England full-back Jason Robinson admitted he felt like crying as he ended his rugby career at the Stade de France on Saturday night.
Robinson said there was no going back on his retirement decision
The 33-year-old injured his shoulder on 46 minutes and watched England lose 15-6 to South Africa from the bench.
"I had not foreseen my career ending in such desolation," he said in his Mail on Sunday column.
"I'm not a man given to self-pity, but I felt like crying as I walked off. It was the loneliest walk I can remember."
Robinson was a rugby league icon with Wigan and Great Britain before switching codes to join Sale Sharks in 2000.
He sealed his transition with a stunning try in the first five minutes of the first Lions Test against the Wallabies in 2001 and went on to play 51 times for England, scoring 30 tries including one in the 2003 World Cup final.
"My initial goal was to get in the England team and hopefully do well," said Robinson, who will play one last match for the Barbarians against South Africa on 1 December.
I would have said I was walking away from the game without any regrets - until last night
"I hoped to play in the World Cup, but I never imagined playing in two World Cup finals.
"I was lucky to win one of them. It's been an amazing seven years, an amazing 16 years. I achieved far more than I imagined I would."
But Robinson said not even the standing ovation he received in Paris could ease the pain of losing to South Africa.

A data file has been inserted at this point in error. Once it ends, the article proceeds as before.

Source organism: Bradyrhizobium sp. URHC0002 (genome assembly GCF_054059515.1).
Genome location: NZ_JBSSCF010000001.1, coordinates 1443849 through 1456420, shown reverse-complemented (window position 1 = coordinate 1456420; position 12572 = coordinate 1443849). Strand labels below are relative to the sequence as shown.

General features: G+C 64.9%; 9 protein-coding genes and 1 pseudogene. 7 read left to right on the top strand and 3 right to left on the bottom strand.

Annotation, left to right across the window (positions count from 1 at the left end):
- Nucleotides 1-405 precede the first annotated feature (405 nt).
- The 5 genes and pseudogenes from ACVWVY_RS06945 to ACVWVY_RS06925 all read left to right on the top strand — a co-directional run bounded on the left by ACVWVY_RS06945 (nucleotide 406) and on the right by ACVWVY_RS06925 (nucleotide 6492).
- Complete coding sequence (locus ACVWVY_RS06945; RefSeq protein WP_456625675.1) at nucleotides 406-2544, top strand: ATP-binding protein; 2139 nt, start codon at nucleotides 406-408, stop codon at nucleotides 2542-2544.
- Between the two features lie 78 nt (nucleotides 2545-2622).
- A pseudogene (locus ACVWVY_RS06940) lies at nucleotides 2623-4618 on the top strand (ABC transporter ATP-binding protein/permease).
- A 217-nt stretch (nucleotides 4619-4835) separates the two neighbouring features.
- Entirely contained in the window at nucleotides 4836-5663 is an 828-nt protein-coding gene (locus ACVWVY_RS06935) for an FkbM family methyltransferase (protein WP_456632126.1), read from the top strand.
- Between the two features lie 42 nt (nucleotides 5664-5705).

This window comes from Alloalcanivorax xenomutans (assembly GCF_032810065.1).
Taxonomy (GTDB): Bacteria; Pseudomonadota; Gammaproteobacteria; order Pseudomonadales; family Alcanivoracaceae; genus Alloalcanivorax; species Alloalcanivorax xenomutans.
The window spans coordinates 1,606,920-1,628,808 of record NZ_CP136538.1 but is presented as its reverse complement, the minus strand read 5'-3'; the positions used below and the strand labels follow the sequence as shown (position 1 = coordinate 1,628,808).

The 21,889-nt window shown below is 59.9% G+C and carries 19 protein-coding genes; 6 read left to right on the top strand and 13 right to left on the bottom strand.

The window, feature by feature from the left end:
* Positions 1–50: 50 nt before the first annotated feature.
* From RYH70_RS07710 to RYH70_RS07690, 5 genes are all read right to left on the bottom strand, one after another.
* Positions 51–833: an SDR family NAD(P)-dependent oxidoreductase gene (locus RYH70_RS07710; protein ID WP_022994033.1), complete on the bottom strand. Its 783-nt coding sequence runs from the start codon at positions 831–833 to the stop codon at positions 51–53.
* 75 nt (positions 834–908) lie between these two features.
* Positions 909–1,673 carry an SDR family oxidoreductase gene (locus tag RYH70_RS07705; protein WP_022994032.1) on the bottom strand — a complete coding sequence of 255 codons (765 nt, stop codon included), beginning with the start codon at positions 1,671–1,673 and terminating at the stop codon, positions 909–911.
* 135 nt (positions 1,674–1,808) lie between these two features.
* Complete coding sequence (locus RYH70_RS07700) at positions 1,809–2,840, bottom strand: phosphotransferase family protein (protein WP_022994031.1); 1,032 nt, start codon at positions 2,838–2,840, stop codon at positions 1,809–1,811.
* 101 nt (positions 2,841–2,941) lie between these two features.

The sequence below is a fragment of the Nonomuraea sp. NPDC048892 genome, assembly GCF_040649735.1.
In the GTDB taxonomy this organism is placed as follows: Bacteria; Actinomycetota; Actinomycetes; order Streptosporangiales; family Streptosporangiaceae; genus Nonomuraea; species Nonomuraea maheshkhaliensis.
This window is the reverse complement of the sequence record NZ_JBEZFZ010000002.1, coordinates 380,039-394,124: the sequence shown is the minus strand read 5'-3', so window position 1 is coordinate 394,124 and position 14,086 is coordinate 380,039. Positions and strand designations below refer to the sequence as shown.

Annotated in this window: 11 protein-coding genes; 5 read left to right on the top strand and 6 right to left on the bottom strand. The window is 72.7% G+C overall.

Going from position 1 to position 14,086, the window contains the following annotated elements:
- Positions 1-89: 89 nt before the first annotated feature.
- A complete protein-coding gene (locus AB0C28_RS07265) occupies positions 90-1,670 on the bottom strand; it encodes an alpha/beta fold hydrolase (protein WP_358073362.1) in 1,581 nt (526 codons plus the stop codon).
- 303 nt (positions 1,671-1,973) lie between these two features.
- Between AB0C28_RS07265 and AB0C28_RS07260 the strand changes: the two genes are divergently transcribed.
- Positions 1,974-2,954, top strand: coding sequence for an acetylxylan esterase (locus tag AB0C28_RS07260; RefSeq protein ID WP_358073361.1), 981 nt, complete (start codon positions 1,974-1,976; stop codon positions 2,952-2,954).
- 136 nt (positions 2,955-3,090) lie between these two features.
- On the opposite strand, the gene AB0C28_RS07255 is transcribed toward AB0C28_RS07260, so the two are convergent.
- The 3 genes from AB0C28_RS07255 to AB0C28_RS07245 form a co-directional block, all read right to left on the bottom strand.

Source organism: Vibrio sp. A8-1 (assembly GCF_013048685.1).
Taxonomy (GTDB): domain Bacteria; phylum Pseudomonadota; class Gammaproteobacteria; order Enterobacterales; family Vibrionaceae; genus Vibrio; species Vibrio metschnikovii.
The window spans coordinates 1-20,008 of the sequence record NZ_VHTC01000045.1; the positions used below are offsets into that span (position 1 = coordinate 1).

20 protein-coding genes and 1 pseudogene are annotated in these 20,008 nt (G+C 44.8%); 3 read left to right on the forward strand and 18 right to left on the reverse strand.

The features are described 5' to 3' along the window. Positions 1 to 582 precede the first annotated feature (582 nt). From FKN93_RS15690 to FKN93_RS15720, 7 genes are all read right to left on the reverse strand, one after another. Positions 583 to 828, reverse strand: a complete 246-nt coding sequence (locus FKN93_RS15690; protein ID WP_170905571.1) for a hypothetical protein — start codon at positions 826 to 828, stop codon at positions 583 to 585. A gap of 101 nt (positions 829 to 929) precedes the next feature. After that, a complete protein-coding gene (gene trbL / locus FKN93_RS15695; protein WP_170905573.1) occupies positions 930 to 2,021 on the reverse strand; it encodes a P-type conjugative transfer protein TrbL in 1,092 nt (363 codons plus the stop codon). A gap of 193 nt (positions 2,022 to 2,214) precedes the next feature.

"Nothing could wipe out that disappointment," he said. "After the euphoria of four years ago, this was a hard defeat to take. Ultimately we know we came up one match short.
"We came to France rubbished by everyone and his dog and were hammered 36-0 by South Africa in a pool game.
"It's one thing to be beaten, it's humiliating to be 'nilled'.
"The squad is overloaded with experience, the commodity you can't buy. Everywhere around the team room you could see men you were proud to go into battle with."
Robinson initially retired from international rugby in 2005, before being persuaded back by new England coach Brian Ashton in January.
But he insists there will be no going back on his decision this time.
Catt (left) could soon make way for the new generation
"The guys have been giving me stick about retiring but I'll have the last laugh when the temperature has fallen below freezing and the grounds are like concrete," he said.
"I'll text them to tell them I'm sat in my slippers in front of a big fire, dipping a biscuit in my tea.
"I would have said I was walking away from the game without any regrets - until last night."
Robinson's England team-mate Mike Catt admits he is undecided on his international future.
The 36-year-old, who was also a member of the 2003 World Cup-winning squad, was instrumental in England's resurgence in France.
"I will go away and talk to my family about it," Catt said in the Sunday Telegraph.
"I really enjoyed it out there last night and it's not something I'm going to throw away without a good deal of thought."
Several others in England's team - mocked as "Dad's Army" before the tournament - may also have played their last international, including Lawrence Dallaglio, 35, Mark Regan, 35 and Simon Shaw, 34.